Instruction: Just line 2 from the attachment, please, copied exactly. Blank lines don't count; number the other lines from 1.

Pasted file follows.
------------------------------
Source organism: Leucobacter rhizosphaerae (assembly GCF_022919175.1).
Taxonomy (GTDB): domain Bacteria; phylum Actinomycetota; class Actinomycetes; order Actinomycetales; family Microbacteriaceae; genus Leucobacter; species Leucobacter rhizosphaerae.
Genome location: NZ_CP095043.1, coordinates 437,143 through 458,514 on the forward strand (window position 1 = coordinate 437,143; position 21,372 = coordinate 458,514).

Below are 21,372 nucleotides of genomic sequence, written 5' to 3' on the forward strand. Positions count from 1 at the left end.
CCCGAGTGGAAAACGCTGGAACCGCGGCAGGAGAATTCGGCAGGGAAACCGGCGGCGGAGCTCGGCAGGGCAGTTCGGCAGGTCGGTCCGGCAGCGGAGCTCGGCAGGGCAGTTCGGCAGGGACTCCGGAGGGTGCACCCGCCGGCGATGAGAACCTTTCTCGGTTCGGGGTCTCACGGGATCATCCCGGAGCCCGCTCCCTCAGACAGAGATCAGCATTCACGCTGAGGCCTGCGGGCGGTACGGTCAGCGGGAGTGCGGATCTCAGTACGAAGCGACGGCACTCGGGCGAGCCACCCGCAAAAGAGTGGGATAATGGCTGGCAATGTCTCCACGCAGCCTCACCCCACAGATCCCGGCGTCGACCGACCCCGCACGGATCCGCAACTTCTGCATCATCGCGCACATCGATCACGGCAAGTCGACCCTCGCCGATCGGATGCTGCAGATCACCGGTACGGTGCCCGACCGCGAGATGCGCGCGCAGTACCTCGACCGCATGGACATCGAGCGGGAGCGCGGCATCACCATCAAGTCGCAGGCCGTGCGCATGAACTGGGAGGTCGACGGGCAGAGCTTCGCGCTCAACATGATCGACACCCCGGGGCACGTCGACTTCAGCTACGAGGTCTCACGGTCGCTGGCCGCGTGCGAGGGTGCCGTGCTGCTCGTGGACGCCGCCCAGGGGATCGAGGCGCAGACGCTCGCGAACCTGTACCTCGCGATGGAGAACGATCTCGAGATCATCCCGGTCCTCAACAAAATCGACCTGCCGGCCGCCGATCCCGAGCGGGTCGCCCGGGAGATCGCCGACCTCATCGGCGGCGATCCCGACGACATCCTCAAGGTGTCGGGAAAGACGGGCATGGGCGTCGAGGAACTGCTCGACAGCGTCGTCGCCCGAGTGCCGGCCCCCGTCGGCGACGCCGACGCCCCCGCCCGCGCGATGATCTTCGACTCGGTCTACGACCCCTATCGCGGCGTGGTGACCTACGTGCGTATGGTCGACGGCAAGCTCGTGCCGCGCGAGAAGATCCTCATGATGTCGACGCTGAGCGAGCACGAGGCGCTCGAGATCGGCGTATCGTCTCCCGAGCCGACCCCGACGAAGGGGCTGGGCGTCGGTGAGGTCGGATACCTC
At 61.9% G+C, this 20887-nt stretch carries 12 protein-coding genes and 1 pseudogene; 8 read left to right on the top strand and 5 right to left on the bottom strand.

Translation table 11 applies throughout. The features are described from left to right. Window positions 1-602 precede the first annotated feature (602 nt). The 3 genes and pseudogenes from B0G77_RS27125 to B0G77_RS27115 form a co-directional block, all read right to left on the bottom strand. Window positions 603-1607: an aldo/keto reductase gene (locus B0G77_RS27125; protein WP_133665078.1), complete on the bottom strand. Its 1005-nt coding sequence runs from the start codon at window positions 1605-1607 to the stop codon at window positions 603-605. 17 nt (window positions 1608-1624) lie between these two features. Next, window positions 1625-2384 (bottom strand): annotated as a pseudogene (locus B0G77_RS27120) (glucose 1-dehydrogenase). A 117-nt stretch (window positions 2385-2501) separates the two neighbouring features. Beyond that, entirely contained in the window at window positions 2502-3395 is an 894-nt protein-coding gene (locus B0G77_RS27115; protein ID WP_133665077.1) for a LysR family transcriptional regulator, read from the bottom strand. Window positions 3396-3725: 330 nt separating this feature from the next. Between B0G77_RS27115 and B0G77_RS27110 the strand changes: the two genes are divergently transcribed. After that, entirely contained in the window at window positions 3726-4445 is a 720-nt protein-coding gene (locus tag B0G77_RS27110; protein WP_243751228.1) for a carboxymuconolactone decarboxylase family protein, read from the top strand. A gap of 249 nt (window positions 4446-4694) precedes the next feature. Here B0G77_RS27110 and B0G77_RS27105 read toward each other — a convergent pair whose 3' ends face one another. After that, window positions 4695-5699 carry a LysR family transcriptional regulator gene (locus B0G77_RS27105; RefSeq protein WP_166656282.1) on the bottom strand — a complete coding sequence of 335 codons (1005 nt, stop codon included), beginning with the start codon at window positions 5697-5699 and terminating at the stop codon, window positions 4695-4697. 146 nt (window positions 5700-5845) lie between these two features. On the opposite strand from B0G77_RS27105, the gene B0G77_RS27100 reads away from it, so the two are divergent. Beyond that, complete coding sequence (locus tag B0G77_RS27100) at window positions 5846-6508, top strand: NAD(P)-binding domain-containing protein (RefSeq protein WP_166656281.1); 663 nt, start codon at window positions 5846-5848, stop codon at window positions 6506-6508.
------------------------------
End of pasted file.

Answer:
Taxonomy (GTDB): domain Bacteria; phylum Actinomycetota; class Actinomycetes; order Actinomycetales; family Microbacteriaceae; genus Leucobacter; species Leucobacter rhizosphaerae.